Earlier this week, Georgetown sociology professor and author Michael Eric Dyson applauded President-elect Joe Biden for selecting retired Army Gen. Lloyd Austin as his pick for secretary of defense. If confirmed, Austin would be the first Black person to hold the post.
Dyson spoke to CNN anchor Don Lemon on Dec. 7 about why Biden’s selection of Austin is noteworthy.
“Look, have you ever heard a president say before, ‘I owe you. I owe you a debt, you hooked me up, I’m hooking you up.’ I’ve never heard a president [say that],” Dyson said.
“The attempt to follow-up and to follow-through by President-elect Joe Biden is worthy of note. … I think Black people are well-deserved.”
Exit poll results reported by the Washington Post show that 87 percent of Black voters voted for Biden, and Black voters in key cities helped drive his victory. The president-elect has come under mounting pressure in recent weeks to diversify his Cabinet and select more Black officials.
Dyson also noted the significance of Biden’s decision to pick Kamala Harris as his vice president.
“He put a Black woman in as vice president, and, let’s be honest, Don … He’s put her in a pretty position to become, potentially, the first female president of the United States of America.”
Biden’s historic selection of Austin, a four-star general who led the U.S. Central Command is already facing challenges. A 73-year-old law designed to keep recently retired military officers from running the Pentagon dictates that former officers wait seven years before taking on the role of defense secretary. Austin, who retired in 2016, will need a congressional waiver to be confirmed by the Senate.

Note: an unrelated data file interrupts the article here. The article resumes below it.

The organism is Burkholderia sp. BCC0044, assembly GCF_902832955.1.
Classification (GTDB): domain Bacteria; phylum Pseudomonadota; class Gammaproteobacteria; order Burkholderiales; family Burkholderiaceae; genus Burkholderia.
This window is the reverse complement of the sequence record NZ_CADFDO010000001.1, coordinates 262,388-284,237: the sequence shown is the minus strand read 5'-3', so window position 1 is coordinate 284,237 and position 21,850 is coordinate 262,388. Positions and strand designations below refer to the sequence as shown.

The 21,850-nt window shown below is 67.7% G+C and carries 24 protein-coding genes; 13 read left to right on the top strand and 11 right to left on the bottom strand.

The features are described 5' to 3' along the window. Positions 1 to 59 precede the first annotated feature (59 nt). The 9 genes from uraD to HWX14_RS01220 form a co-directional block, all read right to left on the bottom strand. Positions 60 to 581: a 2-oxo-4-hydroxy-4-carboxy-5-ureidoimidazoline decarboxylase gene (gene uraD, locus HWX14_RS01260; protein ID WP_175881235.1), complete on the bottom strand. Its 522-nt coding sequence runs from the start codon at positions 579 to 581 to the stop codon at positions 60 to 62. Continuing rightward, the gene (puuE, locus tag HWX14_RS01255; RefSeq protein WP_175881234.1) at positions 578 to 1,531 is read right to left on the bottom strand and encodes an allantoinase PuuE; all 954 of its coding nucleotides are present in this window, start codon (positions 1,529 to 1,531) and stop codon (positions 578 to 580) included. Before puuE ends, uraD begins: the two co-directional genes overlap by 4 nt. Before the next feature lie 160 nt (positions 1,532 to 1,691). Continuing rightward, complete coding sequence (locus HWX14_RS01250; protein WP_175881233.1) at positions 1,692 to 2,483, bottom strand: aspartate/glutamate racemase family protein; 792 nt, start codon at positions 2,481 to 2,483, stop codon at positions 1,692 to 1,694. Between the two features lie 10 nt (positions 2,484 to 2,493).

Lawmakers are at odds about whether Austin should be granted the waiver. The exemption must be approved by both the House and the Senate. Other than President Donald Trump’s choice of Gen. James Mattis in 2017, the waiver hasn’t been granted since 1950.
Biden argued Wednesday that Austin would uphold the principle of the Defense Department being under civilian rule, saying, “There’s no doubt in my mind — not any doubt whatsoever — that this nominee will honor, respect and on a day-to-day basis breathe life into the pre-eminent principle of civilian leadership over military matters in our nation.”
Austin, whose military career spans four decades, accepted Biden’s offer on the same day it was granted, Politico reported.